Toraja (Preview)

Designers: Hamzah Alfarabi, Vicky Belladino
Artist: Aulia Azziawaty
Publisher: Congkak Fun Factory
Players: 1-5
Ages: 12+
Times Played: 4 on my demo copy

This will be a different sort of post, as this game isn’t available…yet.  This is one of the titles that was being demoed at the Indonesian booth at Spiel 2019, but this year’s events have delayed me talking about for a bit. As I understand it, the game is still in development, so everything I say below could be different if you have a change to play.

Toraja is a game about managing a coffee plantation in the eponymous region of South Sulawesi in Indonesia. Mechanically, it is at home in the “roll & write” genre, but rather than being dice based, it uses a card draft.

You’ll be planting coffee trees, reading up on the latest scientific literature, building a road to transport your fruits, planting clove trees to enhance the flavor, irrigating your trees, and a bit more.


The game will take place over 5 rounds, and each of these will begin with a draft phase and end with the players spending the various resources gathered during the drafting phase.

You are drafting from a deck of cards made up of the game’s three resources: coffee, clay, and water. Now while those cards have numbers on them, they are equal when it comes to fulfilling their role as these resources. The numbers will come into play for a secondary bit, discussed later.

Cards are dealt out one more than the number of players, and in clockwise order, each player takes one and marks on their sheet the number in the corresponding left-most box on their resource grid. Afterwards, each players marks down the leftover card. This process is completed three times.

The numbers on the cards is for a mini-game of sorts. As you fill in your resources, from left to right, row by row, you will also be taking a look at the sums of the columns as you complete them. Depending upon the value, you’ll earn a certain bonus. Low numbers can earn you straight victory points, high numbers can earn you additional resources, and another reward is an area majority scoring.

After the draft, you can spend your resources. Your plantation starts in the upper left of a 5×5 grid, and each round of the game you’ll move to the next row. You’ll be placing three types of marks in your plantation: roads (=), coffee trees (○), and clove trees (△).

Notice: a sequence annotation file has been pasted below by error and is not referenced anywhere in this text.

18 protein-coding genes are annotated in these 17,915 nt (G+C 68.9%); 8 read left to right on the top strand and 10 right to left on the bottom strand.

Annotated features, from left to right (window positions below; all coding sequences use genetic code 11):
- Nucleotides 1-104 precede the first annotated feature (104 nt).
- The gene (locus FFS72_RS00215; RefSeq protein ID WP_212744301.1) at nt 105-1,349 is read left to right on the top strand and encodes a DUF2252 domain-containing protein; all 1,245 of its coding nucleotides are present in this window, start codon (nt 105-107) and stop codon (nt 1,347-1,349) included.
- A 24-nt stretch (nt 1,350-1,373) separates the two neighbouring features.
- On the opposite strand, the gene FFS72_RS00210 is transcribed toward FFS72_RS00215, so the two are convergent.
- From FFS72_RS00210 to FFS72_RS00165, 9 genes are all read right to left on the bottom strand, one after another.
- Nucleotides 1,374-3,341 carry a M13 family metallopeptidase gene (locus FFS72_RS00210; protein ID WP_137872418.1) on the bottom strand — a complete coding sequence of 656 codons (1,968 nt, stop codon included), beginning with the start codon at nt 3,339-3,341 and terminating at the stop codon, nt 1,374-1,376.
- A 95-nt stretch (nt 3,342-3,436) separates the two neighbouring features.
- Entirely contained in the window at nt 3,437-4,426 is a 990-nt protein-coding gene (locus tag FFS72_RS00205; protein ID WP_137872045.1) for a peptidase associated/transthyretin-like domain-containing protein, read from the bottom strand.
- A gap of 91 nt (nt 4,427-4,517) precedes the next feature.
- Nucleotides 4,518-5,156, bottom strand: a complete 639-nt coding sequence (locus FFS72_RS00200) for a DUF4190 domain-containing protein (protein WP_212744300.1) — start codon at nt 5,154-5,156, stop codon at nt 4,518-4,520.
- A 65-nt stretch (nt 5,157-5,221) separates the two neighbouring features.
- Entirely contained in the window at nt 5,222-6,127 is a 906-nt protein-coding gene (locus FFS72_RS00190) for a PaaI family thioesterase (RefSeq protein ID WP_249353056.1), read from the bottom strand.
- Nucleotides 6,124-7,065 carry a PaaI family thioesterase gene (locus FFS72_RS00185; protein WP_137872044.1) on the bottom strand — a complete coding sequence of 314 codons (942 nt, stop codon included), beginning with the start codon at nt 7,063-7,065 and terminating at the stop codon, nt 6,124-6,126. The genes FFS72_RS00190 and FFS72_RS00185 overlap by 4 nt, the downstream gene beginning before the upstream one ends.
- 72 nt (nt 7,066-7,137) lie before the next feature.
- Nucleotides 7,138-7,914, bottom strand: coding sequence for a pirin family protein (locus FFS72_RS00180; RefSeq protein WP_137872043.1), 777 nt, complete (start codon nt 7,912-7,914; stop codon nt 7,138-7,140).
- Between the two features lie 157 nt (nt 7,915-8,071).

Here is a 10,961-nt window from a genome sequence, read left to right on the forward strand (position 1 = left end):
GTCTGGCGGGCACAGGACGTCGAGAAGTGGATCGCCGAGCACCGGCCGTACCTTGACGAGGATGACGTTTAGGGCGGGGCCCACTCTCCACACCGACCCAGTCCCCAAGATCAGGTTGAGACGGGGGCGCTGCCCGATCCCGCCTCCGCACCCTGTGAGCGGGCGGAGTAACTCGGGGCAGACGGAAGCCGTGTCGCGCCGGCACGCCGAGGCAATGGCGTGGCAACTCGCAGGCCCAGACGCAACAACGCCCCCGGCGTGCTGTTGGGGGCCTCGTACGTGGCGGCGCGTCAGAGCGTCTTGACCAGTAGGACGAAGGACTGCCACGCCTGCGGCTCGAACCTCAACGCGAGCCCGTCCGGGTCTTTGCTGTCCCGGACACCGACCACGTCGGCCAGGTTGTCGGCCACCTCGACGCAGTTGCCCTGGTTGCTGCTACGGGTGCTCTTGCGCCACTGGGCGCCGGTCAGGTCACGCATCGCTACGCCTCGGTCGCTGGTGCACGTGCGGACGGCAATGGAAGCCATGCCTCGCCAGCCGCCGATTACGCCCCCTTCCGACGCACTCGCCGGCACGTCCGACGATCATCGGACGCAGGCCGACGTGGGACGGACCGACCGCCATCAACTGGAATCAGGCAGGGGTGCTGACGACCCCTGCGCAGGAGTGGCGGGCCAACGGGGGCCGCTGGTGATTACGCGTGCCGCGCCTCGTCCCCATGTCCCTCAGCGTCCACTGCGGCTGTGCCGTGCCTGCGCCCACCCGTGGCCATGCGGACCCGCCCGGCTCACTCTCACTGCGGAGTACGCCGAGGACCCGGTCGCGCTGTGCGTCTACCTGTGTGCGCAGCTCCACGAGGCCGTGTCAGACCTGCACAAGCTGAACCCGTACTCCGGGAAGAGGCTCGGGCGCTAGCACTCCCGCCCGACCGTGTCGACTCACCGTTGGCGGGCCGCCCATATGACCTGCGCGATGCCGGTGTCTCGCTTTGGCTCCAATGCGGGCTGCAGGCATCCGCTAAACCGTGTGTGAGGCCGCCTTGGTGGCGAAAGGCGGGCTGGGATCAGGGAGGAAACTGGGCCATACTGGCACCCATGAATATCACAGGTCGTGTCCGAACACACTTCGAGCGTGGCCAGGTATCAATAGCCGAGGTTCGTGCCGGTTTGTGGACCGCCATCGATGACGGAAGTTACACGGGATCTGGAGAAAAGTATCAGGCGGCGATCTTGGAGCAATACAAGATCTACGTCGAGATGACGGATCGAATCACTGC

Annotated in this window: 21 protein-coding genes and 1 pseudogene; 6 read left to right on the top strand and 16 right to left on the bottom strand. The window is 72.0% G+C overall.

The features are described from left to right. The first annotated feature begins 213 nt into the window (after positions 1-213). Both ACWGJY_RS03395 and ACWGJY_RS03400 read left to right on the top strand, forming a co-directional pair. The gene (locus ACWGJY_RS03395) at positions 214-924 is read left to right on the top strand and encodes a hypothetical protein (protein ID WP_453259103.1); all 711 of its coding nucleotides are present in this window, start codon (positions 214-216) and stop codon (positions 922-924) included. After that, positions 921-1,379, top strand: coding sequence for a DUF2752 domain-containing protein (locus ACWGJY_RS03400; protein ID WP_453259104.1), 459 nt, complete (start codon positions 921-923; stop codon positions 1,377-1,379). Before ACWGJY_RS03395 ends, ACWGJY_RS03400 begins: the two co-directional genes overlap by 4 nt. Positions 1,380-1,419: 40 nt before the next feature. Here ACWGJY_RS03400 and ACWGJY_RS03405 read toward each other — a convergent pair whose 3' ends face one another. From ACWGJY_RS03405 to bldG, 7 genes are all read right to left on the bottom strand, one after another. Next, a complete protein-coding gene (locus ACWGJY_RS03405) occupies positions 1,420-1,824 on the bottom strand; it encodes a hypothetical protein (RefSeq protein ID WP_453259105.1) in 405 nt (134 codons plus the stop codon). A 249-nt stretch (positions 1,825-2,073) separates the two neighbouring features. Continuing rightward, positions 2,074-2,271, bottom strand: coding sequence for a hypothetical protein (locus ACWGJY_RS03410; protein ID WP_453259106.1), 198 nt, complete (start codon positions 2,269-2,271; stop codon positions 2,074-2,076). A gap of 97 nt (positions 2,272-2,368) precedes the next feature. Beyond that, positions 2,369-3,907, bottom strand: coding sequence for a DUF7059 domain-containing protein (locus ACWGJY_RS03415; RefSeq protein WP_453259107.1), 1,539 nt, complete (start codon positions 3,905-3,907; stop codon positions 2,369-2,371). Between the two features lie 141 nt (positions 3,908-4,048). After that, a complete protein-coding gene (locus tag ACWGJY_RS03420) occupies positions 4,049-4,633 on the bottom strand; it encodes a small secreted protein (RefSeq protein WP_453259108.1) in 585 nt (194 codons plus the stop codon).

We’ll come back to those in a bit, but there are a few other things you can do with your resources as well. Clay and coffee can be used in foreign trade to unlock certain bonuses (e.g. points, track pushes, additional resources), and water can be used to research how to create better coffee. Water will also be used to irrigate the columns of your field.

To get into the details of the field piece, each round you’ll be working on one row, from left to right, and if you complete the row, you’ll earn a bonus. The first coffee tree in each column is cheap, but the cost increases as you plant more. Each clove tree will cost one water, and will enhance the scoring for the coffee trees in a column. For the road, your goal is to have an orthogonal path from the upper left to any space on the bottom row, but the further right you connect on the bottom, the greater you’ll score.

At the end of the game, each column will score for the irrigated coffee trees. The specific points will be based upon a value determined by the amount of research you’ve done, and that is augmented by the clove trees. I just mentioned the road points, and there are also points available in the foreign trade routes, field row completion bonuses, and resource column sum bonuses.


I’ve played once at 4-player, once at 3, and two solo games, and some bits of the game are still a puzzle to me. Is it better to maximize trees in one column to conserve my irrigation water, or spread them out to save on coffee resources? What is the best timing of the foreign trade routes? When should I irrigate? How hard should I push for the row bonuses? Where should I send the road? I like that those decisions are not necessarily obvious.

The roughest part of the game for me are the column bonuses for the resource-grid. The draft can feel capricious, as the difference between the column summing to 6 vs 7 is an extra unit in an area-majority game vs an extra resource of your choice and number of your choice! You can often be in a position where if you hit the 7, it may chain a series of additional resource bonuses, but the single 6 prevents that. Sometimes the turn order means you don’t have much choice in the matter. In the solo games, this was a fairly interesting puzzle to work on, but in multi-player games, the reward ultimately feels random and pulls your passion from the decisions in the draft.

We’ve also had some debate about the strength of the foreign trade paths: is it too much? It can be there for all players, but, again, depending upon what happens in the draft, you may be shut out of some of the early spots -which grant bonus resources that can feed into the chains discussed above.

But those are the development bits, which is where the game is at. I look forward to seeing what the designers have done with the game in the meantime and in the future, and any other touches an inevitable publisher gives it.

regards,
James Nathan

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